BY C. L. BOTHWELL III
I have sported a beard for most of the past 25 years. Doesn't that sound like fun? Sort of like playing tennis or softball. Let's shoot baskets, paddle a canoe, climb mountains and sport a beard.
You'd have to say I have supported a beard as well, tensing the muscles in the back of my neck to keep my chin from falling in my food. If I occasionally nod off after supper, it isn't the years, the day's work or the wine catching up with me, it is the Sisyphean task of lofting my shaggy jaw that wears me down. But it is worth it, I tell you, worth every ounce of effort, worth every moment of neck aerobics. For I have saved that most precious of gifts: time.
Consider: 25 years is 1,300 weeks. Suppose I had shaved six times a week over that period. That's 7,800 shaves at five minutes a pop, or a total of 39,000 minutes which is about 650 hours, or something more than 27 days. Even if we subtract a few minutes a month for trimming, which I avoid, we are looking at well over three weeks of my life that has been freed for other pursuits.
At the same time, I have saved at least $30 per year on shaving tools, creams, lotions and styptics, for an estimated total of $750. So I have earned three weeks off with pay, and a couple of sick days thrown in to boot! All of this, mind you, with no special effort on my part, other than flexing the musculature of my nape.
Consideration of this astonishing turn of events has led me to ponder where I should spend this paid vacation I have garnered. Somehow, I think it should be appropriate to its source.
Attending cooking classes with James Beard comes to mind, of course, as does a workshop delving into Aubrey Beardsley's art. I could plant Bearded Iris amidst the wild Greybeard's Tongue in my garden and perhaps plan a short tour with Z.Z. Top. A visit to Abraham Lincoln's boyhood home, or museum hopping in Washington, D.C., might suit the occasion: lots of bearded statues and portraits there.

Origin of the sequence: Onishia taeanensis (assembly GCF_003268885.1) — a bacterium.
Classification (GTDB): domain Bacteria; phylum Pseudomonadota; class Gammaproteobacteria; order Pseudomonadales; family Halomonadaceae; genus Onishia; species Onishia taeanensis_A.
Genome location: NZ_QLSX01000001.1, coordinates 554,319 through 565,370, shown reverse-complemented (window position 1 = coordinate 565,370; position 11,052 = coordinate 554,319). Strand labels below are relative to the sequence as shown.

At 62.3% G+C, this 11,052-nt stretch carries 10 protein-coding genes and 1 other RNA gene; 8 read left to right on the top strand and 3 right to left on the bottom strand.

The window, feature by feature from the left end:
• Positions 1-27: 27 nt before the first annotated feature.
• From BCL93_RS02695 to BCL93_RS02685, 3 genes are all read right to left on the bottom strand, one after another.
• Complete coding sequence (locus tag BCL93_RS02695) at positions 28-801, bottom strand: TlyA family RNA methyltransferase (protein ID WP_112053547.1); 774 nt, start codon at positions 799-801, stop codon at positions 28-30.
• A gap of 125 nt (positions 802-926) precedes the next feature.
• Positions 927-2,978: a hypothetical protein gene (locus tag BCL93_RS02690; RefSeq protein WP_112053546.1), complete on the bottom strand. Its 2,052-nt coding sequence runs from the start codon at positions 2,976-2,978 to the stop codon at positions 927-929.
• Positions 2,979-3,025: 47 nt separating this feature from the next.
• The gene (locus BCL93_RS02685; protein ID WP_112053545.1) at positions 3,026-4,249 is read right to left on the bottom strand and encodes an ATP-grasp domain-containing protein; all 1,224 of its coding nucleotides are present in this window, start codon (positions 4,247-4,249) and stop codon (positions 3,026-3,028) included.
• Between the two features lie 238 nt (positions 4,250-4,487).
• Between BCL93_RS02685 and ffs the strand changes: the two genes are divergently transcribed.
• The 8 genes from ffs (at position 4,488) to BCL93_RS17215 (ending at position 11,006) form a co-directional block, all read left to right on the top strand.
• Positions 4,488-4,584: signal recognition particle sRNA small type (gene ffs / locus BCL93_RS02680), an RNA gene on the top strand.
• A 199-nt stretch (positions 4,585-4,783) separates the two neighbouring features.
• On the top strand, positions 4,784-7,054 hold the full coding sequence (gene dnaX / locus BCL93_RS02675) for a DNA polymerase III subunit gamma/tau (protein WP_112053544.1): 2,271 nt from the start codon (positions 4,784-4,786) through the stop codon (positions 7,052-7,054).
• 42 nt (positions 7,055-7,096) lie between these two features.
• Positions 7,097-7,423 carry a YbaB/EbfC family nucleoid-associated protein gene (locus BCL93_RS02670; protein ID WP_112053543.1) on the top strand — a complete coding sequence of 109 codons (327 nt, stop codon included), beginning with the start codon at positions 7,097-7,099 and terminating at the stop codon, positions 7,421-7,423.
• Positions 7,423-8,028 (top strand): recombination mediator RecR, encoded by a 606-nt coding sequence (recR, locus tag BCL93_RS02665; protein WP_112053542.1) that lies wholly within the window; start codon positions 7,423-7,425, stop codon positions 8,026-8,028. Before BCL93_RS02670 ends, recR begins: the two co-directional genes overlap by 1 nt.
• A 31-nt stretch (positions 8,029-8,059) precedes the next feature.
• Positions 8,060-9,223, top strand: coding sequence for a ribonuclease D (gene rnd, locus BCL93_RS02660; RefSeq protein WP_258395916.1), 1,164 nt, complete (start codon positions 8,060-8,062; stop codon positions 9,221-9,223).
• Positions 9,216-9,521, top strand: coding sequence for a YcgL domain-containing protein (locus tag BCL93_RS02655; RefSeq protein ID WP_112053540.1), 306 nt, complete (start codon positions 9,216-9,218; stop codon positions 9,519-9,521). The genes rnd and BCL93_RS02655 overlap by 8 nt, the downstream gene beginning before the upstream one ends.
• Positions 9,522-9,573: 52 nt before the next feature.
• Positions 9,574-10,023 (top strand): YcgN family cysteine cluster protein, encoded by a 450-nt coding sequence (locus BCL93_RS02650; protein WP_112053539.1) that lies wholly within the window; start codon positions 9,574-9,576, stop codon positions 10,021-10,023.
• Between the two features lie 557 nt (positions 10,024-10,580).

off with pay, and a
couple of sick days thrown
in to boot! All of
this, mind you, with no
special effort on my part,
other than flexing the musculature
of my nape.
An ur-alternative might involve tours of razor and shaving gel factories, or a bicycle expedition along the old Burma Shave routes of the heartland. I could listen to Barber Shop quartets in Barberton, Ohio, or go highbrow and hunt up a performance of the Barber of Seville. And then there's the Immortal Bard, whose deathless verse includes this line (my favorite) from Much Ado About Nothing: "He that hath a beard is more than a youth, and he that hath no beard is less than a man."
Clearly this whisker business could all go straight to my head, which reminds me of another famous chin. When Sir Thomas More lost his head in a little squabble with the king, his last words were, "Wait until I put aside my beard, for that never committed treason." Afterward there must have been whiskers with no man attached. I wonder if Shakespeare would have thought that made it more or less than a beard? "Ah, youthless beard, wherefore dost thou linger?"
Maybe I could take a cruise along the Barbary Coast, famous in another century for all the bearded pirates who made a living cutting merchant vessels loose from their goods with a keen-edged blade. Indeed a sunny Mediterranean vacation would be just the ticket before quitting the company of barbers and sailing off to Beardmore Glacier in chilly Antarctica. There I could hike along the Ross Ice Shelf, talk to penguins and remember all the bearded men who tried and failed to reach the South Pole. Even those who finally succeeded must have brought back some harrowing stories of all the times they missed drowning or freezing by a whisker. I suppose you could say they had some pretty close shaves.
C.L. Bothwell III hails from the other Carolina. Duck Soup is served up twice every Tuesday on WNCW-88.7FM.